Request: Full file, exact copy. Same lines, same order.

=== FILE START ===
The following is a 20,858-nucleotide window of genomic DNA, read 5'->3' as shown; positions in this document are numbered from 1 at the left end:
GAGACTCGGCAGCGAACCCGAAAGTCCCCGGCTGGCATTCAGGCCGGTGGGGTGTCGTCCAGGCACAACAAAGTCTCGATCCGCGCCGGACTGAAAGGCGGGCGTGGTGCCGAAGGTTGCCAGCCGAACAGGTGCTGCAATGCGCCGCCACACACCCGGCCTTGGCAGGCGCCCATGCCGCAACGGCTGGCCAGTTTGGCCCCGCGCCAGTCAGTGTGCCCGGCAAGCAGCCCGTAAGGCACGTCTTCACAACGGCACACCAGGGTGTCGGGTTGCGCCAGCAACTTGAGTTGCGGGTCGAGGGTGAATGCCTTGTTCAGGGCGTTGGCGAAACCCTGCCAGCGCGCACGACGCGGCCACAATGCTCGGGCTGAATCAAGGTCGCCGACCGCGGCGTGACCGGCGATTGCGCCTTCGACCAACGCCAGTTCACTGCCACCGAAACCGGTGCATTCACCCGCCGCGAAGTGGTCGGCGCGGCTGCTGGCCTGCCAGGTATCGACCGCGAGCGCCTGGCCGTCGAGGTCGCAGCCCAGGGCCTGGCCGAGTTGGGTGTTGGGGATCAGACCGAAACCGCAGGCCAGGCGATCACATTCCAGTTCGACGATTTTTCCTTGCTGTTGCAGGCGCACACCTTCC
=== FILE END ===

The following is a 20,858-nucleotide window of genomic DNA, read 5'->3' as shown; positions in this document are numbered from 1 at the left end:
GAGACTCGGCAGCGAACCCGAAAGTCCCCGGCTGGCATTCAGGCCGGTGGGGTGTCGTCCAGGCACAACAAAGTCTCGATCCGCGCCGGACTGAAAGGCGGGCGTGGTGCCGAAGGTTGCCAGCCGAACAGGTGCTGCAATGCGCCGCCACACACCCGGCCTTGGCAGGCGCCCATGCCGCAACGGCTGGCCAGTTTGGCCCCGCGCCAGTCAGTGTGCCCGGCAAGCAGCCCGTAAGGCACGTCTTCACAACGGCACACCAGGGTGTCGGGTTGCGCCAGCAACTTGAGTTGCGGGTCGAGGGTGAATGCCTTGTTCAGGGCGTTGGCGAAACCCTGCCAGCGCGCACGACGCGGCCACAATGCTCGGGCTGAATCAAGGTCGCCGACCGCGGCGTGACCGGCGATTGCGCCTTCGACCAACGCCAGTTCACTGCCACCGAAACCGGTGCATTCACCCGCCGCGAAGTGGTCGGCGCGGCTGCTGGCCTGCCAGGTATCGACCGCGAGCGCCTGGCCGTCGAGGTCGCAGCCCAGGGCCTGGCCGAGTTGGGTGTTGGGGATCAGACCGAAACCGCAGGCCAGGCGATCACATTCCAGTTCGACGATTTTTCCTTGCTGTTGCAGGCGCACACCTTCC